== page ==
I mention this because I noted in other threads that Google seemed to implement its initial applications for Local Serps back in February 2005. During the Google Dance that occurred at that time, (and corresponded to the Super Bowl date) local sites that might have showed for local quiries in Y and MSN suddenly started showing for those similar combinations of business service/geo description in Google, where previously they hadn't.

A number of webmasters noted this but none of us could apply rhyme or reason to this. I only surmised that the impact might have occurred through application of the Google patent on local search that was published in August '05 and which Bill wrote about immediately thereafter.

In a different example I referenced how a new site with a single anchor text bl that referenced a non-competitive phrase vaulted that site to a #1 serps ranking in G for the phrase as it applied to the state in which the site was located (and had address information within its site). While the anchor text referenced mentioned a second state and city it was buried in google serps for the other two jurisdictions for the anchor text phrase. On the other hand it ranked 1st in both Y and MSN for a combination of the phrase and any of the jurisdictions. Another example of the importance of 'local references" as it applies to G rankings. I referenced this in a number of different forums.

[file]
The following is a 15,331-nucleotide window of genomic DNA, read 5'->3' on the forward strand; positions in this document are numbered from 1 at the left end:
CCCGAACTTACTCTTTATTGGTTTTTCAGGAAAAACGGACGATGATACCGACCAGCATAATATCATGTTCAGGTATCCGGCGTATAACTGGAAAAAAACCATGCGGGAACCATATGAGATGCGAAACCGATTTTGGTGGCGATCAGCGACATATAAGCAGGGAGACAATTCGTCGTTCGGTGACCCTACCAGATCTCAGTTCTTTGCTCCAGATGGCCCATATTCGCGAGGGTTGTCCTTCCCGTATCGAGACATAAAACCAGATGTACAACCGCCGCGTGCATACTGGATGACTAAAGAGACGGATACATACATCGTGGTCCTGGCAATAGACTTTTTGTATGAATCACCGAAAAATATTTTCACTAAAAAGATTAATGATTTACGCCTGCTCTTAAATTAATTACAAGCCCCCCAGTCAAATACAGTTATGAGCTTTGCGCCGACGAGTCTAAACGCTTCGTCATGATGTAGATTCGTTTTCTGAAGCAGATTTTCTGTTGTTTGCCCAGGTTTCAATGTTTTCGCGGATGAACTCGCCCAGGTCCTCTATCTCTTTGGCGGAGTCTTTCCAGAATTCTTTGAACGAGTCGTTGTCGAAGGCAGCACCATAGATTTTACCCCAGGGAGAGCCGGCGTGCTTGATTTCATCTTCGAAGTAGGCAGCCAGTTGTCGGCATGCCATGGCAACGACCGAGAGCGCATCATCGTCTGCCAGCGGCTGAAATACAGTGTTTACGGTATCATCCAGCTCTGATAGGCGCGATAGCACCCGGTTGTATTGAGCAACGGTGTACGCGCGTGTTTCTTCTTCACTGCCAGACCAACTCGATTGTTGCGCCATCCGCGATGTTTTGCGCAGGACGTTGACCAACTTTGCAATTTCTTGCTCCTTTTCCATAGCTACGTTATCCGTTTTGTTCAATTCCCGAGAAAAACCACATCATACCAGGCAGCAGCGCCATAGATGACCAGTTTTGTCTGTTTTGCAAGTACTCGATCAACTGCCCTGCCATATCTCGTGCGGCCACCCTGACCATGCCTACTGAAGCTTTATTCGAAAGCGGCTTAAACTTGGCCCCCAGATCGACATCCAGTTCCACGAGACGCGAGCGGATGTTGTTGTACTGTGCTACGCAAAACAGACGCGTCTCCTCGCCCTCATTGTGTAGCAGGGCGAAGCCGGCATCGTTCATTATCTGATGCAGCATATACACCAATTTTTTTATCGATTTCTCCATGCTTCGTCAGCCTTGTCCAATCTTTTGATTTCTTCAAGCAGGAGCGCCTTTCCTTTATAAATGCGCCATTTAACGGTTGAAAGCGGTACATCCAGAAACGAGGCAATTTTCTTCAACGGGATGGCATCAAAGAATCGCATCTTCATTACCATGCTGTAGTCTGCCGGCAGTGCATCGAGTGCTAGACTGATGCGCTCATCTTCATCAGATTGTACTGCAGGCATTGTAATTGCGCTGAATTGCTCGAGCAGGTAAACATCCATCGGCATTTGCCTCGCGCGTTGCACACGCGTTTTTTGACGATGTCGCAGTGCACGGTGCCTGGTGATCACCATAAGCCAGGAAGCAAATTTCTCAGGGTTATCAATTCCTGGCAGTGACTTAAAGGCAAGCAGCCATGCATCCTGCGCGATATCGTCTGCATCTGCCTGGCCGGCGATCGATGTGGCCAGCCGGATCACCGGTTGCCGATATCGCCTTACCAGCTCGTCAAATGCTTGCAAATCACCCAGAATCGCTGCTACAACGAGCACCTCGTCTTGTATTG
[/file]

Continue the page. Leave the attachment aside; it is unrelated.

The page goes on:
I suspect that there are unique characteristics to identifying local "relevance" and importance, that differ from general SEO rankings. They may be additional and/or might have more importance and/or weight as it applies to ranking locally or regionally.

If we could investigate this further it could be of big help to local businesses and webmasters that pursue this area.

Whether we work to uncover these characteristics here or in a different forum is not important to me.

Hope to see some interesting perspectives.


earlpearl 22nd July 2006 09:58 AM

Don't mean to sound huffy.

A N: I'm going to count and characterize references and look through anchor text bls to try and find any trends. Hope some others do also.

Also here is another interesting observation and some of Bill's commentary on the issue: